There have been no posts for a few days due to a computer meltdown. Somehow Windows managed to completely garble itself and in the end would not open at all. I have just spent most of the weekend repairing it and then uninstalling and reinstalling drivers and some programs, Now that is all finished life can resume again - except for one very important detail - the running.
Now I might have given the impression that this blog is written by a runner. It is not. It is written by an injured runner - a completely different sort of being. Injured runners are full of envy and frustration and tend to feel rather stupid because they know that mostly their injury was caused by lack of proper care (well at least this one does). The depths of my stupidity are rather frightening and I am embarrassed to admit to them but have to, if only to show what happens when you break almost all of the golden rules.
Mistakes of the Amateur part 1 - Getting injured
Rule No 1 - Do not change what works
I have always been forefoot striker, wearing cushioned shoes and running mostly off road, with very little hill work. This has been good and I have felt easy and relaxed doing this. However I have a tendency to tinker with things. I became quite interested in the threads on POSE (mainly because it seemed to be quite similar to my native style) and the idea that to run this way properly you needed to be as close to barefoot as possible. I thus followed a wave of enthusiasm for Puma H Streets and bought a pair of shoes that are no more that a soft mesh top stuck onto a thin strip of rubber. I took them for a jog round the park and found their lightness entertaining.
I had also been thinking that the lack of hills in my training was a weakness. At Abingdon I had no strength in the last 5 miles and I thought this was not only due to too few training miles but also to a lack of hill work.
Rule No 2 - Introduce change gradually.
OK I did give the shoes a short break-in but their arrival coincided with the plan to change the training, so the next run was a long, on a hilly route and all on pavements. So 3 things were changed at once breaking the scientific rule of of only changing one variable at a time.
The run felt fine but there was a problem running down some rather steep slopes. My usual way is to go floppy and run heel first. With these unpadded shoes I did not feel like doing this and ended up putting tremendous strain on my calves.
Rule 3 - Listen to your body
Although this is obvious I was in a state of denial. When I felt a little pain in my left shin I still went for the planned 45 minutes at steady pace (albeit on the flat). I thought that the way I ran should have been protected me against injury (thinking that is classified under the heading of pathetic fallacy) and that the twinges would be run off and amount to nothing. The first part was almost right but as soon as I stopped I knew that the left leg was a bit of a mess and I could not deny a classic case of shin splints.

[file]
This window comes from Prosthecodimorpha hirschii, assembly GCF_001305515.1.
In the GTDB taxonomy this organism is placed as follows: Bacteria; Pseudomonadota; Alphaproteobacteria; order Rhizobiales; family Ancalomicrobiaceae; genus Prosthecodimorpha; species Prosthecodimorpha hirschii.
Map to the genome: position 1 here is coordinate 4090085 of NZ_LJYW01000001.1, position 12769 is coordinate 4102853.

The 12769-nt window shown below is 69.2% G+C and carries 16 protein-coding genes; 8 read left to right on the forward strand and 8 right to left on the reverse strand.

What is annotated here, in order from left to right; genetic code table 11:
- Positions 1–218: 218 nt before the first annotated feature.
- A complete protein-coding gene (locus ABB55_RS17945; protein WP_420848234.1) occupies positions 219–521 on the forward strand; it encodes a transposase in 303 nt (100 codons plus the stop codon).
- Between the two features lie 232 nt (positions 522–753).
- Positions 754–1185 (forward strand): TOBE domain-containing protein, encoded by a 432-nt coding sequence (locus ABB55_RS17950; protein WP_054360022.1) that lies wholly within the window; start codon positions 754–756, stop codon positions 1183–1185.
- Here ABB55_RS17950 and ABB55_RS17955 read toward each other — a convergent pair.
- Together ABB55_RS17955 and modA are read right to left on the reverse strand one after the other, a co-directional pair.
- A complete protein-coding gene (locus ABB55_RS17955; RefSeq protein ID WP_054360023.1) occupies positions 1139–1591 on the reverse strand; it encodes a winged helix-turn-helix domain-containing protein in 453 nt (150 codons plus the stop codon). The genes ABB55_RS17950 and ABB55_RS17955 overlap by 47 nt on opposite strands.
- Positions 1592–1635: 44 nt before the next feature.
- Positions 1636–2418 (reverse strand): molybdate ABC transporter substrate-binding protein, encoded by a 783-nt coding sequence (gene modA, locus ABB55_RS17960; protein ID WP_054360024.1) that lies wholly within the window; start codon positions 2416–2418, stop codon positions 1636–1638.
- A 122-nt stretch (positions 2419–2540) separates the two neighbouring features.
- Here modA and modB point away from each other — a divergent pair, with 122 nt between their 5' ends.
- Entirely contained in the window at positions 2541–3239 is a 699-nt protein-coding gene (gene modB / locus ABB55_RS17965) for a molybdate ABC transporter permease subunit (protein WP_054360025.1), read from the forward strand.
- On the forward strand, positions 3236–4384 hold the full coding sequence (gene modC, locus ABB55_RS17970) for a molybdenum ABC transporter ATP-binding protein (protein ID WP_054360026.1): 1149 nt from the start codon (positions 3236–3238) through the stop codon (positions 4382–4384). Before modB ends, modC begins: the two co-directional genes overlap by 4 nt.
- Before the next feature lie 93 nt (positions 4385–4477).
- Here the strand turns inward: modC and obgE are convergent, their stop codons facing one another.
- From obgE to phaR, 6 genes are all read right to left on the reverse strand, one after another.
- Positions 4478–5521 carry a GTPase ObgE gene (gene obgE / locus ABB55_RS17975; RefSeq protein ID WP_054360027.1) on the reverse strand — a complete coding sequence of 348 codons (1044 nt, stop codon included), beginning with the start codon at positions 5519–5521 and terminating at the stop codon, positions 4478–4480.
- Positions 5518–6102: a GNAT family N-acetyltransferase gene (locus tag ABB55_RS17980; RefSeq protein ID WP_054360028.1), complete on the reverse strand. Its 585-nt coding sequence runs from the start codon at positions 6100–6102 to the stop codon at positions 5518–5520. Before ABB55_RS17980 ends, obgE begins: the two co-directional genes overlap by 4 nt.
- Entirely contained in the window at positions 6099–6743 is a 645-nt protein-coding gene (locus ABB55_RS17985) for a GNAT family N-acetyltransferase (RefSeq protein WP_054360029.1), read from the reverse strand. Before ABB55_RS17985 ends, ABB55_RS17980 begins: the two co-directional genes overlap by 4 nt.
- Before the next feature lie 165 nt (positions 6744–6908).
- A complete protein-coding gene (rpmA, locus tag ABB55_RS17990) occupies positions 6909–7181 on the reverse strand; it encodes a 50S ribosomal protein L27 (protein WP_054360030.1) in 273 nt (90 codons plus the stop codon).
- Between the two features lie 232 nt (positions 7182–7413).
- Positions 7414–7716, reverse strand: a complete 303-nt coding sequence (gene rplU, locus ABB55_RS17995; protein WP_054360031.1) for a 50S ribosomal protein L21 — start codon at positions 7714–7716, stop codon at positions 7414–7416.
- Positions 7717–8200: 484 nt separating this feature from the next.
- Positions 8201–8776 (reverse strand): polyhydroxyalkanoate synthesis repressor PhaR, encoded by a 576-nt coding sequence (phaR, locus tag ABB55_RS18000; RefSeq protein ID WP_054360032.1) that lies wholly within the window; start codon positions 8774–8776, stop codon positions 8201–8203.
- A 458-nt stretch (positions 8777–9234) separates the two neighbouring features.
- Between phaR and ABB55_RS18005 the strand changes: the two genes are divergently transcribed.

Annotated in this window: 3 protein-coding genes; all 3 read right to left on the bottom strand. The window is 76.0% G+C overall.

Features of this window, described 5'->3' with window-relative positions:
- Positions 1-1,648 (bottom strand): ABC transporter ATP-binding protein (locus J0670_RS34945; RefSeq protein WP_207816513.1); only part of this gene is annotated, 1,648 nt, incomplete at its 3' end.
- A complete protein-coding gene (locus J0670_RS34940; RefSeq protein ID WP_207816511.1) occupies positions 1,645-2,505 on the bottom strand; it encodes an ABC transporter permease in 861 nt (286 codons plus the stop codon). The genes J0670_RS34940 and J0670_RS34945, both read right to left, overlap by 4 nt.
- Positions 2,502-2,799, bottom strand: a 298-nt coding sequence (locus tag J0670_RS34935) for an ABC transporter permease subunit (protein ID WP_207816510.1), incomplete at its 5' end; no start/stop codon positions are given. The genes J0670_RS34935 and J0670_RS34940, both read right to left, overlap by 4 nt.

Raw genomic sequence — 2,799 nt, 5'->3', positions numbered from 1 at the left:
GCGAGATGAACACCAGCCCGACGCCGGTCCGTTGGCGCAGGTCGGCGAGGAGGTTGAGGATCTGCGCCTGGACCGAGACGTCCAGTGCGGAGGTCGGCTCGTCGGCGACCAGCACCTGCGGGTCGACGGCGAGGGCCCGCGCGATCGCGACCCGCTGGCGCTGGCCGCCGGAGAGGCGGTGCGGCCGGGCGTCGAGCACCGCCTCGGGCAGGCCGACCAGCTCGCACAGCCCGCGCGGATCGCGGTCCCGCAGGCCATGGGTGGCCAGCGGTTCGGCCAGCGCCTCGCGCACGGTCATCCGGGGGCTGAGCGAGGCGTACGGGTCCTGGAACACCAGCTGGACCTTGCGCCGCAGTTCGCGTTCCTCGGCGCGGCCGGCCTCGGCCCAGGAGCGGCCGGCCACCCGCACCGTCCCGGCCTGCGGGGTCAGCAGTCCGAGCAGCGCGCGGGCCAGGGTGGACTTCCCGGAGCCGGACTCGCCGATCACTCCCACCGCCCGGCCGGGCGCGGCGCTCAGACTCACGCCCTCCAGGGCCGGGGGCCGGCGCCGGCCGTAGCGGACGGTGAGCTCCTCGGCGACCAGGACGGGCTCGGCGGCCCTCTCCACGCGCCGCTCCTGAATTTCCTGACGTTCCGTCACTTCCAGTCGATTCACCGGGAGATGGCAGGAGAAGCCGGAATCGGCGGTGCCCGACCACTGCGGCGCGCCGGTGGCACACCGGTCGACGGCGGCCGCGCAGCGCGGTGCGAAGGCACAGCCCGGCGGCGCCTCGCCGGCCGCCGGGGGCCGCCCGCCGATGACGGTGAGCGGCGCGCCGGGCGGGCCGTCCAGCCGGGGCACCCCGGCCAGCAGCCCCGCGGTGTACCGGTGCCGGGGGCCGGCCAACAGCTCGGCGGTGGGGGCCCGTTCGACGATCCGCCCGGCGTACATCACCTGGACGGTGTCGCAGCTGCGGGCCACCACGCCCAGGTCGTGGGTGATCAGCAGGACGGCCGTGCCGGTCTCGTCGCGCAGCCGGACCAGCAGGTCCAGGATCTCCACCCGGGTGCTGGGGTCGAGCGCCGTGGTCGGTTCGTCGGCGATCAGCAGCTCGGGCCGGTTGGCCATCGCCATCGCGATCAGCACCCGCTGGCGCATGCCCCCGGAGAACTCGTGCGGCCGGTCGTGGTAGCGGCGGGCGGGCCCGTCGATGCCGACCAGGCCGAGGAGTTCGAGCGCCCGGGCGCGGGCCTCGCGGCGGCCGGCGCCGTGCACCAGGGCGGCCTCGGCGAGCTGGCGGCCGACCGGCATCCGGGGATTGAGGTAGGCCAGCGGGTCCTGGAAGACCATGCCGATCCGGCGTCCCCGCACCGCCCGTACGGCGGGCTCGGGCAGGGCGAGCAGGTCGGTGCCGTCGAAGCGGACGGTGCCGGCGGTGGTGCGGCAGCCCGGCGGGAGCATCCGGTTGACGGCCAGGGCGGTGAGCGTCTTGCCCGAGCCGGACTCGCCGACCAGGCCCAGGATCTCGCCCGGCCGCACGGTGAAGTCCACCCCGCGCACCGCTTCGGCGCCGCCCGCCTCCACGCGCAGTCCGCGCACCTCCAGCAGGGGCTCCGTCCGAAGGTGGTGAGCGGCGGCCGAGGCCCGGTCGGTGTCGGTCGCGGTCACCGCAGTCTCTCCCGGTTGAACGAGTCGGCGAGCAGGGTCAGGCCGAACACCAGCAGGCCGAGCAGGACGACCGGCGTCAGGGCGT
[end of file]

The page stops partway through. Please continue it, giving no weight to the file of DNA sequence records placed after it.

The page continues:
Mistakes of the Amateur part 2 - Impatience
Rule 4 - come back gradually
I rested for a couple of weeks and things felt OK, not fully normal but OK. Instead of trying to build up my mileage gradually. I went straight back into my schedule as if nothing had happened. After a rather tough long run I knew this was an error. The result was a bit more rest and then a period of managing the running - just doing what I could. But all the time the twinges never fully went away.
Rule 5 - Don't make the same mistake twice
I then had flu and did not run for two weeks. This had two consequences. The first was that my leg felt quite a lot better because of lack of use. The second was that I was increasingly anxious about my lack of training. My plan was to run the Lochaber marathon and be in as good a shape as possible. But the running had been messed up and I felt out of condition. I felt I had to get back as quickly as possible. As a result I repeated my error and ran too far too fast and now my shin is still hurting.
Mistakes of the Amateur part 3 - Consequences
You cannot lie to your body - it does not understand the wordsyou use to try to convince yourself. If it is hurt and you tell it is not it will reply with a shrug and say 'suit yourself, play your own games but I will not be party to your delusions'. My state of denial only made things worse so I now have to be realistic.
The Lochaber marathon was a big thing for me - it was one of my targets for the year, something I wanted to do feeling that I had prepared properly. Now I know that this is impossible. There is no way I can put in the necessary miles. I now have a new strategy: rest for a couple of weeks, cross training, and then getting back very gradually ( 3 miles 3 times a weeks and the upwards only when I think everything is fine). The long term is more important than one race and I want to make sure that I do not blow up and then give up.
I think that the essence o f running is continuity - and I have to find a way to maintain that. On Friday (when i made the decision to give up on Lochaber) I was incredibly low about quitting. However over the weekend I have come to believe that I am being positive - I am committing myself to the long term.
Reason No 11 for running: One race doesn't matter